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Hen walking backwards after eating

Discussion in 'Emergencies / Diseases / Injuries and Cures' started by Manningjw, Dec 20, 2013.

  1. Manningjw

    Manningjw Chillin' With My Peeps Premium Member

    I noticed my hen has started to walk backwards particularly after eating. She walks, runs and flies great and is still just as coordinated as far as I can tell other than this odd behavior after/while eating. My first thought was some sort of crop issue because it starts after she eats but after reading another post on a different forum they suggested this behavior could be due to swelling such as after trauma. About 1.5 months ago I noticed a fair sized laceration on her scalp which I sutured closed and placed antibiotic ointment on and it has since healed well - I cannot find the thread however to remove the sutures. Could this me the underlying cause? I only have 2 hens who are exposed to wild birds to an extent while free ranging. The effected hen is currently broody sitting on 6 fertile eggs and is eating and drinking when she takes her daily short break from brooding.

    My hen's behavior looks very much like this:

    except that she doesn't go as far back or as fast when walking backwards, she also tucks her head to the left typically.

    Mostly I want to know if a viral cause is unlikely such as that of Marek's disease or Newcastle as I have new chicks i plan to be introducing to the flock.
     
  2. chooks4life

    chooks4life Overrun With Chickens

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    Well, I hesitate to guess what it is, but genetic issues often cause backwards walking. Usually with a spasm of the head or neck as well. Generally this can continue on for generations with no other effects noted but if it were my bird I would be pretty disinclined to breed it unless I knew it was a trauma injury.
     
  3. ten chicks

    ten chicks Chillin' With My Peeps

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    Is she molting,apparently this sometimes accompanies a molt. Try giving her extra protein. Is she near the bottom of the pecking order,could also be some display of submission.

    Did this just start with her being broody,if so it probably has something to do with her broodiness.
     
    Last edited: Dec 20, 2013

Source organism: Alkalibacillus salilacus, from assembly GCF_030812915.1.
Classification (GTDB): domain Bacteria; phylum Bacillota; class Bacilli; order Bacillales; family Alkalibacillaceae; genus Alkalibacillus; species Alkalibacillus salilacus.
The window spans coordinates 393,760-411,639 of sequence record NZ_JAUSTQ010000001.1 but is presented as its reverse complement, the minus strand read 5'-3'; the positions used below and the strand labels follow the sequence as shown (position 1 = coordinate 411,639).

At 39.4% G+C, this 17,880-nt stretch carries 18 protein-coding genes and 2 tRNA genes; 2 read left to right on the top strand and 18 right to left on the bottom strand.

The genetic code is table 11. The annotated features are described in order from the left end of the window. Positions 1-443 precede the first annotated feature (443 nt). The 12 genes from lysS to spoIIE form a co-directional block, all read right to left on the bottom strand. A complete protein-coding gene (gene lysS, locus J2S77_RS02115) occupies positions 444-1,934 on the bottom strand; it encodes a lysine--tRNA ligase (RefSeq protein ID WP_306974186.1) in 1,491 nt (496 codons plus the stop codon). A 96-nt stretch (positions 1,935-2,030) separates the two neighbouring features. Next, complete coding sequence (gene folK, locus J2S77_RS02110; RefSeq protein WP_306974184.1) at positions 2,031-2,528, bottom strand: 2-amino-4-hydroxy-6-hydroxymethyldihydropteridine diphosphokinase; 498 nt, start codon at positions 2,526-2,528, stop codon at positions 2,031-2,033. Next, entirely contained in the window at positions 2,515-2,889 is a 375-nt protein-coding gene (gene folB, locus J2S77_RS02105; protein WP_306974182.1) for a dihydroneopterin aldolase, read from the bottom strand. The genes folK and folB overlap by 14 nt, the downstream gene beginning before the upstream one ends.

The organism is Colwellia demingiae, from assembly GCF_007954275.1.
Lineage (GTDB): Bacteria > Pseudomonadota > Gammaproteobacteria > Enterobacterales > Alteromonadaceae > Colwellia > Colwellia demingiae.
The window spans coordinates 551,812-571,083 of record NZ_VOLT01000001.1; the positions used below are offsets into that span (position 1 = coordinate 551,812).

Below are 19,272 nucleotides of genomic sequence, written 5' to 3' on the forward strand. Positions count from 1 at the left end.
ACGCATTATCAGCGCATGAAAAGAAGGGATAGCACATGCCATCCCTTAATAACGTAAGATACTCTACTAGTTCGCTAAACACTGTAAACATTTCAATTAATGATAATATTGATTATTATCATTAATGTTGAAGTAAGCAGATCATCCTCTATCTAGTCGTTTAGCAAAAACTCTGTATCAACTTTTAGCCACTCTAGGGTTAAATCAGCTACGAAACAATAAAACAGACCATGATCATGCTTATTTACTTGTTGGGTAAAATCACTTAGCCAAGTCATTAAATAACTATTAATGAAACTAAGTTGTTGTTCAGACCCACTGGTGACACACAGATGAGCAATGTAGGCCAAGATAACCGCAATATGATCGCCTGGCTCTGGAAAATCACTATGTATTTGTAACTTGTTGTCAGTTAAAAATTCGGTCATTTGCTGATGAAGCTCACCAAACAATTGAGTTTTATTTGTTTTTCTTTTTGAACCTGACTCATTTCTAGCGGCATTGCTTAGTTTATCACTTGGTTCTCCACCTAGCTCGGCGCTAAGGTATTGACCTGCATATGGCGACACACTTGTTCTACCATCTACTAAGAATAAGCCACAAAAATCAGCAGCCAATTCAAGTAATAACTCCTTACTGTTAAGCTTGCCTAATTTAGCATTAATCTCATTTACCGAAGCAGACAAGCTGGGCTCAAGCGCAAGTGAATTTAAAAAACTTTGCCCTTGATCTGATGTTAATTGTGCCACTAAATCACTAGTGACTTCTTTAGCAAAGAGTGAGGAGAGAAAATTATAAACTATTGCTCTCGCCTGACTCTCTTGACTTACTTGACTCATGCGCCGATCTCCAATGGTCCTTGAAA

4. Manningjw

    Manningjw Chillin' With My Peeps Premium Member

    Started with her being broody, never did it before. With being broody she has also pulled the feathers from her stomach because of being broody so she is basically in a forced molt.
     
  5. Manningjw

    Manningjw Chillin' With My Peeps Premium Member

    Thanks for your input!

    The laceration to her scalp happened several weeks before these symptoms, I only noticed the symptoms while she is broody. When she isn't broody she is a great egg layer and hands down the friendliest chicken we have ever had, I hope the behavior stops because I have every intention to breed her because of the great traits she has otherwise.
     
  6. ten chicks

    ten chicks Chillin' With My Peeps

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    Increase her protein.
     
  7. chooks4life

    chooks4life Overrun With Chickens

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    There could be some residual damage. I've had many broody hens, hundreds, and not one has exhibited a spasm due to broodyness, moulting, or anything except Marek's, lol.

    Good animals are always worth breeding, so I hope you get the offspring you hope for from her.
    Quote: They don't pull the feathers out, that's a hormonal function of brooding hormones. The feathers in those tracts simply fall out. They may fall out at the slightest touch while she's preening, as they're very loose and probably tickle or itch at that time, and more instinctive hens will preen them loose on the nest while some just walk around dumping them everywhere, but they don't pull them out. That's a fallacy children are taught from a young age, all this stuff about "doves pluck the feathers from their breasts" etc, lol.

    Even hens who never go broody will lose those feathers during breeding season, too. It's just hormones. I've seen a few hens lose the feathers so rapidly they were walking about with feathers flying off them in the slightest breeze. If you stroke a friendly hen's breast when she's in that hormonal state, feathers just come loose and fall.

    Best wishes.
     

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